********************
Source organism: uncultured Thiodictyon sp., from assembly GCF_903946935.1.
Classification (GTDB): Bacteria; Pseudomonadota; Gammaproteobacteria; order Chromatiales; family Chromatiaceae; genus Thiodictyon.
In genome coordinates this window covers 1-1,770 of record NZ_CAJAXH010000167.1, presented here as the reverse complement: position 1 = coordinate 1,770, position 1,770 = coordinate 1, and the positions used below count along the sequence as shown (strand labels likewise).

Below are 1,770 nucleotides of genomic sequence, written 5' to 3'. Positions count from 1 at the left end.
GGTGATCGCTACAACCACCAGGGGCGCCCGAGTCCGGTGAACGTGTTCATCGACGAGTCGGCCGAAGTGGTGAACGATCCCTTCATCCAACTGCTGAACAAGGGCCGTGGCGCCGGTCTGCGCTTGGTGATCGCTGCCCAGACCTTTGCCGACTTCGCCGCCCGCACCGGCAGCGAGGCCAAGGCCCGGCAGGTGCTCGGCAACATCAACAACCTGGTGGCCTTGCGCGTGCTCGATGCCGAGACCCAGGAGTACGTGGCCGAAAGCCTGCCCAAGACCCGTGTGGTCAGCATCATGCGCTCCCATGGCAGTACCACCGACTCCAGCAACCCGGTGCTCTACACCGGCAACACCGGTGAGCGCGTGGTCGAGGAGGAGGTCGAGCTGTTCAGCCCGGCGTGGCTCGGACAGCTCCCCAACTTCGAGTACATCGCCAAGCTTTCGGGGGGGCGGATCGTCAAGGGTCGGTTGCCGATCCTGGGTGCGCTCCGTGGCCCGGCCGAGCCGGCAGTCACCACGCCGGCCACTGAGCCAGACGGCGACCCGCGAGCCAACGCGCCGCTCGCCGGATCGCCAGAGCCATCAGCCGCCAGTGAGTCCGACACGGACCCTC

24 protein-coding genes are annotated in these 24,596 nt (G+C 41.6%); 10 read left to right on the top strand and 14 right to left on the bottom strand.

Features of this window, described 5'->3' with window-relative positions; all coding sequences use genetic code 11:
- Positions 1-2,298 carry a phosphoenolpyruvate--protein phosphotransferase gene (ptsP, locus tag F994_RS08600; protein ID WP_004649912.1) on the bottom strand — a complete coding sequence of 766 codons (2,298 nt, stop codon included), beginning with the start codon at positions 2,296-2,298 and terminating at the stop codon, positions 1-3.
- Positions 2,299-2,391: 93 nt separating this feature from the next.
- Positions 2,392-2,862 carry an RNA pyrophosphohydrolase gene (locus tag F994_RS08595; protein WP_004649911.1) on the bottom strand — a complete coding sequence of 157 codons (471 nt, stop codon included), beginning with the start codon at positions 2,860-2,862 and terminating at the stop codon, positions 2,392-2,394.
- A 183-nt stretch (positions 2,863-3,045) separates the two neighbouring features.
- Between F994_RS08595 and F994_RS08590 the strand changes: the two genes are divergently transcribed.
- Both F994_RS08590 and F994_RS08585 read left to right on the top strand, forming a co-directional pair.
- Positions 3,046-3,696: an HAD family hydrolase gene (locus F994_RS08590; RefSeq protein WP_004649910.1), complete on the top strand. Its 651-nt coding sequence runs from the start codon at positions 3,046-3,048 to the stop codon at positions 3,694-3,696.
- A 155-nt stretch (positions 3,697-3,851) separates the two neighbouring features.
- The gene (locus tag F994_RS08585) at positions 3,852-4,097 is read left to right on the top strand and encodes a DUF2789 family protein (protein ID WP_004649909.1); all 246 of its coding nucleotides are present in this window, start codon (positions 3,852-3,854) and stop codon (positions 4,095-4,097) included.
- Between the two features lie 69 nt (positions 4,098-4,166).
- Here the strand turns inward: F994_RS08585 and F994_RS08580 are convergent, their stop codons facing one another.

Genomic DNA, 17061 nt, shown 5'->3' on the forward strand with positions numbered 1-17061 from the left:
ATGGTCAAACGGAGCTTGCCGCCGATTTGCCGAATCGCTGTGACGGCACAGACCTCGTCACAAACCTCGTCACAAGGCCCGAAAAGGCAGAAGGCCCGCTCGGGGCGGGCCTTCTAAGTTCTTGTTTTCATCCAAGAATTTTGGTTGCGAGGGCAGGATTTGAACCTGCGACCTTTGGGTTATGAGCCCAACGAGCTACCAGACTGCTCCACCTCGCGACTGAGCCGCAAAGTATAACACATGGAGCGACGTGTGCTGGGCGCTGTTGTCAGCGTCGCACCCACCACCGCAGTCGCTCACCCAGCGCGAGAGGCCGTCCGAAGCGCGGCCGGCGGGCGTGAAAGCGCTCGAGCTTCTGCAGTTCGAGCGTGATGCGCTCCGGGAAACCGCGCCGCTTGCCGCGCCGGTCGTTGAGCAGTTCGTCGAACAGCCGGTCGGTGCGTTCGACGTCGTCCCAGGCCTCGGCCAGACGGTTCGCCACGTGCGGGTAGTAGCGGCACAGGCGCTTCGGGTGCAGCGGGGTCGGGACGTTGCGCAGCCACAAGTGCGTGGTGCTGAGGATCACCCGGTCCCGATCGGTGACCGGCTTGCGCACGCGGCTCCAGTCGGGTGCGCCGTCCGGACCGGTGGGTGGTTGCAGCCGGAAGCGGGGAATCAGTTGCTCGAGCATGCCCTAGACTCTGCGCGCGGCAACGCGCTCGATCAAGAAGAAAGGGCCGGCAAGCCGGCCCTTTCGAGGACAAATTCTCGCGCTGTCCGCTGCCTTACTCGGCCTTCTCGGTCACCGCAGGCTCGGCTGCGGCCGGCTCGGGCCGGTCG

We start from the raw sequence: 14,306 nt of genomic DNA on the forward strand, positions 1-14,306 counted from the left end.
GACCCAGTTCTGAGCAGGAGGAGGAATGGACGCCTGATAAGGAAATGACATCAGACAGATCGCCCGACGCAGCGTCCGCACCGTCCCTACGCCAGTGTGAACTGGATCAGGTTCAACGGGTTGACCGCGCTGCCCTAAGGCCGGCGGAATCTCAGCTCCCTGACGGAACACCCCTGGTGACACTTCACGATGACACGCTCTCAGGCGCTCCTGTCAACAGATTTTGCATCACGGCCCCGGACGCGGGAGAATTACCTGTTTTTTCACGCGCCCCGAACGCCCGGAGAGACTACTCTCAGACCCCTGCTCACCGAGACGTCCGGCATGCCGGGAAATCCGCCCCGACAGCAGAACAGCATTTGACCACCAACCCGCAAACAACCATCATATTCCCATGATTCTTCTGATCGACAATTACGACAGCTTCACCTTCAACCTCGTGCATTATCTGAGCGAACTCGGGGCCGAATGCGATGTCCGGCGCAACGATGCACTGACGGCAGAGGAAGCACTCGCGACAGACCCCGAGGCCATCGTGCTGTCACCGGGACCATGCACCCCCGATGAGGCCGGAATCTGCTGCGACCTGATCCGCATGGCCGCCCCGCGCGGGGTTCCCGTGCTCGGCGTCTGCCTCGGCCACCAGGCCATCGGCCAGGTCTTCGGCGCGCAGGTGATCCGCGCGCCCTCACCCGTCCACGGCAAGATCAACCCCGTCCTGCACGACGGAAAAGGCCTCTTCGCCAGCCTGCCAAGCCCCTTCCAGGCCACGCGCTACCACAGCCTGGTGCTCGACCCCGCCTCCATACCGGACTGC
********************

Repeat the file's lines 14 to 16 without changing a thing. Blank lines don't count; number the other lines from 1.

- Positions 3,046-3,696: an HAD family hydrolase gene (locus F994_RS08590; RefSeq protein WP_004649910.1), complete on the top strand. Its 651-nt coding sequence runs from the start codon at positions 3,046-3,048 to the stop codon at positions 3,694-3,696.
- A 155-nt stretch (positions 3,697-3,851) separates the two neighbouring features.
- The gene (locus tag F994_RS08585) at positions 3,852-4,097 is read left to right on the top strand and encodes a DUF2789 family protein (protein ID WP_004649909.1); all 246 of its coding nucleotides are present in this window, start codon (positions 3,852-3,854) and stop codon (positions 4,095-4,097) included.